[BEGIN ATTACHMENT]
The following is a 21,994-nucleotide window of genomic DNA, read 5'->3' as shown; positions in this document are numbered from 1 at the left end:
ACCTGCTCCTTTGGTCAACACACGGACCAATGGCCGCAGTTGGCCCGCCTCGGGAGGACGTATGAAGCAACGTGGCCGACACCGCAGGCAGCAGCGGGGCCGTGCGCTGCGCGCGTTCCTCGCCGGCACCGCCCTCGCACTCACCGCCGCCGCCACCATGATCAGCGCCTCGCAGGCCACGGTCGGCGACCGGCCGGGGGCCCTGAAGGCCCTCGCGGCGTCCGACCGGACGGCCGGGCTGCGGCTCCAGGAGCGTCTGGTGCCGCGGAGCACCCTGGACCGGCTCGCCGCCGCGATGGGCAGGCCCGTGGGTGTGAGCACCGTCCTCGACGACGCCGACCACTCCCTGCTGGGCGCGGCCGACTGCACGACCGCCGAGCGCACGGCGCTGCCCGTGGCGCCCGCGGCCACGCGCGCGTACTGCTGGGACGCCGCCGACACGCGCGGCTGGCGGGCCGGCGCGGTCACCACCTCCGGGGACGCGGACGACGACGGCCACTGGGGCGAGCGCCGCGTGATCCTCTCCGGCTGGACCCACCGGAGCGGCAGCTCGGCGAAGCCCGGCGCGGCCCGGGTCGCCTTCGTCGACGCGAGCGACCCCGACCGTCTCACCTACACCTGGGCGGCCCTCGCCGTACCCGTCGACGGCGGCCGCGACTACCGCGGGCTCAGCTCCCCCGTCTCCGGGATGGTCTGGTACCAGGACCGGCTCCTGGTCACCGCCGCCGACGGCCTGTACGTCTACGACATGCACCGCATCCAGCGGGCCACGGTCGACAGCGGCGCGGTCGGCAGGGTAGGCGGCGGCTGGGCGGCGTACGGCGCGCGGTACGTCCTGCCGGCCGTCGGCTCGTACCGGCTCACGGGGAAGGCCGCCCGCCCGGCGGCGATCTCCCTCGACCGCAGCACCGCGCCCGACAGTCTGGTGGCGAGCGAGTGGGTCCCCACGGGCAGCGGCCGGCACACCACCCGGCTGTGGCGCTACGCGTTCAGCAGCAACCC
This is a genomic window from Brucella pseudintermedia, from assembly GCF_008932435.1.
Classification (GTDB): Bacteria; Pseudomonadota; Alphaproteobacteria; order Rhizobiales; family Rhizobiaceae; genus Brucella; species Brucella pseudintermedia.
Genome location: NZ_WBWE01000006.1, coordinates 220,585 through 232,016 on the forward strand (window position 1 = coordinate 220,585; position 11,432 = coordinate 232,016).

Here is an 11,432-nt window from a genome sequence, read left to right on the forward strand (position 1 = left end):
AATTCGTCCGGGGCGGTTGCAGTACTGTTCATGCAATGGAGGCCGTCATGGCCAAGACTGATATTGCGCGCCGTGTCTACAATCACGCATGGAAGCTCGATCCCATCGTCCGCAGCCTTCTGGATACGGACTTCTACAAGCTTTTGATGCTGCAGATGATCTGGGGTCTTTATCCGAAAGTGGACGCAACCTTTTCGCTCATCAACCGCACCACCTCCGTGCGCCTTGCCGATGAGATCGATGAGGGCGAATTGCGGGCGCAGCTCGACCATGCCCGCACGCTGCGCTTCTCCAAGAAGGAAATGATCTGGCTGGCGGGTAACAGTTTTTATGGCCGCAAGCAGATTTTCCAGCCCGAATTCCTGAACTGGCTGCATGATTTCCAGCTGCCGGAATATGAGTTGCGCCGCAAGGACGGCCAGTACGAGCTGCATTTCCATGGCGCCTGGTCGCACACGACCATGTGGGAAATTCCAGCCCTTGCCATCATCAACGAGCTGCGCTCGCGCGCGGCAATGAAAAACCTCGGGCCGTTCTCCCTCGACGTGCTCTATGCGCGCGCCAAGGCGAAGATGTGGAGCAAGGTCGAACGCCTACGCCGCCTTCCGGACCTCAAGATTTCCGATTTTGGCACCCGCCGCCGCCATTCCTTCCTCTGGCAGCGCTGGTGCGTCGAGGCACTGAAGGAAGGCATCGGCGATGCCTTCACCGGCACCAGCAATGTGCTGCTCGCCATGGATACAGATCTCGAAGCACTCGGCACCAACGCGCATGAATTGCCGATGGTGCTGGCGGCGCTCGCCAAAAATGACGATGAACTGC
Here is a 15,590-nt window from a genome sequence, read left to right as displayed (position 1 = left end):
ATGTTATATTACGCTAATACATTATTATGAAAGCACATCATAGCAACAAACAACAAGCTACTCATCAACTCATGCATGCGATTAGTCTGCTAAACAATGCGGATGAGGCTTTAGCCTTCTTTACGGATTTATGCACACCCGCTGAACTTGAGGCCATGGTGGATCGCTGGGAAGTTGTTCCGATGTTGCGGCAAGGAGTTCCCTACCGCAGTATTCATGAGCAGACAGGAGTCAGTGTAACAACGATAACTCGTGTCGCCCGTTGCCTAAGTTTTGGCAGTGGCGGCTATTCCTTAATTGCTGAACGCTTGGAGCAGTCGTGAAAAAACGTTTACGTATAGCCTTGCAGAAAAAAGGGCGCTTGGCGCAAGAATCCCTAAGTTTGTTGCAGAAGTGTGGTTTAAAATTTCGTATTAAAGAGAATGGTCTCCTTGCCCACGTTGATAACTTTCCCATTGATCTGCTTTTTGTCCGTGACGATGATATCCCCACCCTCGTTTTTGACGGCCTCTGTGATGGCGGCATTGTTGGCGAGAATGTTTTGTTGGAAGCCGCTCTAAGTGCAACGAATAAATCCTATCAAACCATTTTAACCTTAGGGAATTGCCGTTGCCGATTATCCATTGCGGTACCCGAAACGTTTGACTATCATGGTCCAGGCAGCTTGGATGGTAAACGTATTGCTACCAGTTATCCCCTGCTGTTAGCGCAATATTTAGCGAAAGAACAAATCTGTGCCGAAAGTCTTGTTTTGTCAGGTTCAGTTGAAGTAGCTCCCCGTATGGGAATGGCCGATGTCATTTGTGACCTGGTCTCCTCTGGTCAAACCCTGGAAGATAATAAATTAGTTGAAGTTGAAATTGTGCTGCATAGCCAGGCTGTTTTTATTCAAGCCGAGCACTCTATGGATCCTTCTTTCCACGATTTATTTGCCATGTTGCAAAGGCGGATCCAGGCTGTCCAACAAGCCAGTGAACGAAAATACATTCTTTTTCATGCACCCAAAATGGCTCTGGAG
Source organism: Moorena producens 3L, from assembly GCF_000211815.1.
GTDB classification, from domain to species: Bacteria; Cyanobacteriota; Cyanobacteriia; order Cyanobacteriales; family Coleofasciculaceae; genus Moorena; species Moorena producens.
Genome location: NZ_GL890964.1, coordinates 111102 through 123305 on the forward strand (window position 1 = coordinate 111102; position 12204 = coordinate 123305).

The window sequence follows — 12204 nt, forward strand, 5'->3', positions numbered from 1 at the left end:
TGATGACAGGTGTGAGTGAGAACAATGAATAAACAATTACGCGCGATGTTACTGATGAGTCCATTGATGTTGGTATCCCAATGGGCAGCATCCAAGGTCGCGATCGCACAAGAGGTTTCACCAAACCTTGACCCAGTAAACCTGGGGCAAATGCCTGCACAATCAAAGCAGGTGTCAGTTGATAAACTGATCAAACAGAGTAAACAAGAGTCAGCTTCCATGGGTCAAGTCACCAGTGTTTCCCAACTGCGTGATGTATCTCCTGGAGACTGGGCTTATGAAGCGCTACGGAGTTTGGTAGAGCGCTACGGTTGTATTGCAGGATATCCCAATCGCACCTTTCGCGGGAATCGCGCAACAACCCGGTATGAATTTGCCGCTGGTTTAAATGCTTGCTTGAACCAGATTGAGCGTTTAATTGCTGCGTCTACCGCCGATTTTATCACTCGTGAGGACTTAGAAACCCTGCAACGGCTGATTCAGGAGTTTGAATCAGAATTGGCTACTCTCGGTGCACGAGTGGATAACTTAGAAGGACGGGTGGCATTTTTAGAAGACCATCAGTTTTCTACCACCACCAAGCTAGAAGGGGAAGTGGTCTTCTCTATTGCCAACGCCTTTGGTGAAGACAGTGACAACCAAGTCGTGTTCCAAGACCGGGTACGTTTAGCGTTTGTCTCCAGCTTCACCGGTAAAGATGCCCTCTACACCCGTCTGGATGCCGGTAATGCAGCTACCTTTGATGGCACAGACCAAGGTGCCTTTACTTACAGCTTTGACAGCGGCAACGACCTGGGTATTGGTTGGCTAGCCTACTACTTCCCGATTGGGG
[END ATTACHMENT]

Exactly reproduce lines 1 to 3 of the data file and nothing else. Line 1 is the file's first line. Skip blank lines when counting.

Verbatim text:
The following is a 21,994-nucleotide window of genomic DNA, read 5'->3' as shown; positions in this document are numbered from 1 at the left end:
ACCTGCTCCTTTGGTCAACACACGGACCAATGGCCGCAGTTGGCCCGCCTCGGGAGGACGTATGAAGCAACGTGGCCGACACCGCAGGCAGCAGCGGGGCCGTGCGCTGCGCGCGTTCCTCGCCGGCACCGCCCTCGCACTCACCGCCGCCGCCACCATGATCAGCGCCTCGCAGGCCACGGTCGGCGACCGGCCGGGGGCCCTGAAGGCCCTCGCGGCGTCCGACCGGACGGCCGGGCTGCGGCTCCAGGAGCGTCTGGTGCCGCGGAGCACCCTGGACCGGCTCGCCGCCGCGATGGGCAGGCCCGTGGGTGTGAGCACCGTCCTCGACGACGCCGACCACTCCCTGCTGGGCGCGGCCGACTGCACGACCGCCGAGCGCACGGCGCTGCCCGTGGCGCCCGCGGCCACGCGCGCGTACTGCTGGGACGCCGCCGACACGCGCGGCTGGCGGGCCGGCGCGGTCACCACCTCCGGGGACGCGGACGACGACGGCCACTGGGGCGAGCGCCGCGTGATCCTCTCCGGCTGGACCCACCGGAGCGGCAGCTCGGCGAAGCCCGGCGCGGCCCGGGTCGCCTTCGTCGACGCGAGCGACCCCGACCGTCTCACCTACACCTGGGCGGCCCTCGCCGTACCCGTCGACGGCGGCCGCGACTACCGCGGGCTCAGCTCCCCCGTCTCCGGGATGGTCTGGTACCAGGACCGGCTCCTGGTCACCGCCGCCGACGGCCTGTACGTCTACGACATGCACCGCATCCAGCGGGCCACGGTCGACAGCGGCGCGGTCGGCAGGGTAGGCGGCGGCTGGGCGGCGTACGGCGCGCGGTACGTCCTGCCGGCCGTCGGCTCGTACCGGCTCACGGGGAAGGCCGCCCGCCCGGCGGCGATCTCCCTCGACCGCAGCACCGCGCCCGACAGTCTGGTGGCGAGCGAGTGGGTCCCCACGGGCAGCGGCCGGCACACCACCCGGCTGTGGCGCTACGCGTTCAGCAGCAACCC
This is a genomic window from Brucella pseudintermedia, from assembly GCF_008932435.1.